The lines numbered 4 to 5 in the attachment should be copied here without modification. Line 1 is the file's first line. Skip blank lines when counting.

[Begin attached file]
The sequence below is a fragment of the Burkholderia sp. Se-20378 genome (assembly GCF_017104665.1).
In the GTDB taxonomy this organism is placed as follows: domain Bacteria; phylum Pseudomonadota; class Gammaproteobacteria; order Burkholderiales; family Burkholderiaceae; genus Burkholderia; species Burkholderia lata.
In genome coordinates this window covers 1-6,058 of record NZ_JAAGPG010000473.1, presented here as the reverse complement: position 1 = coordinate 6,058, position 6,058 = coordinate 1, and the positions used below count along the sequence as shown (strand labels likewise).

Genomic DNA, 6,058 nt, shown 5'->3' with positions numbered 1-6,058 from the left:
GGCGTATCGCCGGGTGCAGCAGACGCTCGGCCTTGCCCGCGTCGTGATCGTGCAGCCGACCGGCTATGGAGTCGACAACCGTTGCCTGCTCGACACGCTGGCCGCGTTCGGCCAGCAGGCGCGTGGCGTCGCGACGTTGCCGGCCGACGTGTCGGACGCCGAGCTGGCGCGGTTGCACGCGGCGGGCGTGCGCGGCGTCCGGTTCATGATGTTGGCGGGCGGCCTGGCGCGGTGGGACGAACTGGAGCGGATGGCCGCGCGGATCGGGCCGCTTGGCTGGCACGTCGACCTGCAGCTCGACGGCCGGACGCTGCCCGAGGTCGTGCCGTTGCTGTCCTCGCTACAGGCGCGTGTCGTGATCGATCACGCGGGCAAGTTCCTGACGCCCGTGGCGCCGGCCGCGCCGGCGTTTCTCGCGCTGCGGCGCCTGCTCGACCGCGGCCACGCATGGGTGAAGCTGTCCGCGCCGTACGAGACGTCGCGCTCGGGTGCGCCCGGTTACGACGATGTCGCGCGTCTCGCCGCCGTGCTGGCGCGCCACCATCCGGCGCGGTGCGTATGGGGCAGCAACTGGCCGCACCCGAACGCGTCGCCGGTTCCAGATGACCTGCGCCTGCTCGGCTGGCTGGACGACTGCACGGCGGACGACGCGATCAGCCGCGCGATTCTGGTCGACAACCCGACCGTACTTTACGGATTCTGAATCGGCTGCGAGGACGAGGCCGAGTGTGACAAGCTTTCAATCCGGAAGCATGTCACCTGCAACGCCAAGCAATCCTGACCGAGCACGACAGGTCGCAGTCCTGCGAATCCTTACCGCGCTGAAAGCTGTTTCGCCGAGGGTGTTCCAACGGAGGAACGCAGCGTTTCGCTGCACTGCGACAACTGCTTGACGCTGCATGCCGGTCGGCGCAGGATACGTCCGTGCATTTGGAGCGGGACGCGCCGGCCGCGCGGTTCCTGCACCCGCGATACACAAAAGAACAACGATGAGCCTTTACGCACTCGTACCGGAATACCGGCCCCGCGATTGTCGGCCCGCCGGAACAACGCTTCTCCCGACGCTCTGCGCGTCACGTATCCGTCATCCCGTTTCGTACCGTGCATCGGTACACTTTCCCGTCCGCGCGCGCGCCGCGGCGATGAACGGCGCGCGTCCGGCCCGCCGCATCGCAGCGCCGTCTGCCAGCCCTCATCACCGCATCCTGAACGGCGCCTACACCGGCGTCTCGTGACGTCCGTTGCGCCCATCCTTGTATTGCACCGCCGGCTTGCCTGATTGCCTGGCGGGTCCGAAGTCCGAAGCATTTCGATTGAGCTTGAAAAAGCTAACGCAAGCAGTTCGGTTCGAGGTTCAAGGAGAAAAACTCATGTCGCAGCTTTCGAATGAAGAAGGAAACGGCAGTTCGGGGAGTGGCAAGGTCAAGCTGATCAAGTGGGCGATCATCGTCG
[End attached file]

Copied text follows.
Genomic DNA, 6,058 nt, shown 5'->3' with positions numbered 1-6,058 from the left:
GGCGTATCGCCGGGTGCAGCAGACGCTCGGCCTTGCCCGCGTCGTGATCGTGCAGCCGACCGGCTATGGAGTCGACAACCGTTGCCTGCTCGACACGCTGGCCGCGTTCGGCCAGCAGGCGCGTGGCGTCGCGACGTTGCCGGCCGACGTGTCGGACGCCGAGCTGGCGCGGTTGCACGCGGCGGGCGTGCGCGGCGTCCGGTTCATGATGTTGGCGGGCGGCCTGGCGCGGTGGGACGAACTGGAGCGGATGGCCGCGCGGATCGGGCCGCTTGGCTGGCACGTCGACCTGCAGCTCGACGGCCGGACGCTGCCCGAGGTCGTGCCGTTGCTGTCCTCGCTACAGGCGCGTGTCGTGATCGATCACGCGGGCAAGTTCCTGACGCCCGTGGCGCCGGCCGCGCCGGCGTTTCTCGCGCTGCGGCGCCTGCTCGACCGCGGCCACGCATGGGTGAAGCTGTCCGCGCCGTACGAGACGTCGCGCTCGGGTGCGCCCGGTTACGACGATGTCGCGCGTCTCGCCGCCGTGCTGGCGCGCCACCATCCGGCGCGGTGCGTATGGGGCAGCAACTGGCCGCACCCGAACGCGTCGCCGGTTCCAGATGACCTGCGCCTGCTCGGCTGGCTGGACGACTGCACGGCGGACGACGCGATCAGCCGCGCGATTCTGGTCGACAACCCGACCGTACTTTACGGATTCTGAATCGGCTGCGAGGACGAGGCCGAGTGTGACAAGCTTTCAATCCGGAAGCATGTCACCTGCAACGCCAAGCAATCCTGACCGAGCACGACAGGTCGCAGTCCTGCGAATCCTTACCGCGCTGAAAGCTGTTTCGCCGAGGGTGTTCCAACGGAGGAACGCAGCGTTTCGCTGCACTGCGACAACTGCTTGACGCTGCATGCCGGTCGGCGCAGGATACGTCCGTGCATTTGGAGCGGGACGCGCCGGCCGCGCGGTTCCTGCACCCGCGATACACAAAAGAACAACGATGAGCCTTTACGCACTCGTACCGGAATACCGGCCCCGCGATTGTCGGCCCGCCGGAACAACGCTTCTCCCGACGCTCTGCGCGTCACGTATCCGTCATCCCGTTTCGTACCGTGCATCGGTACACTTTCCCGTCCGCGCGCGCGCCGCGGCGATGAACGGCGCGCGTCCGGCCCGCCGCATCGCAGCGCCGTCTGCCAGCCCTCATCACCGCATCCTGAACGGCGCCTACACCGGCGTCTCGTGACGTCCGTTGCGCCCATCCTTGTATTGCACCGCCGGCTTGCCTGATTGCCTGGCGGGTCCGAAGTCCGAAGCATTTCGATTGAGCTTGAAAAAGCTAACGCAAGCAGTTCGGTTCGAGGTTCAAGGAGAAAAACTCATGTCGCAGCTTTCGAATGAAGAAGGAAACGGCAGTTCGGGGAGTGGCAAGGTCAAGCTGATCAAGTGGGCGATCATCGTCG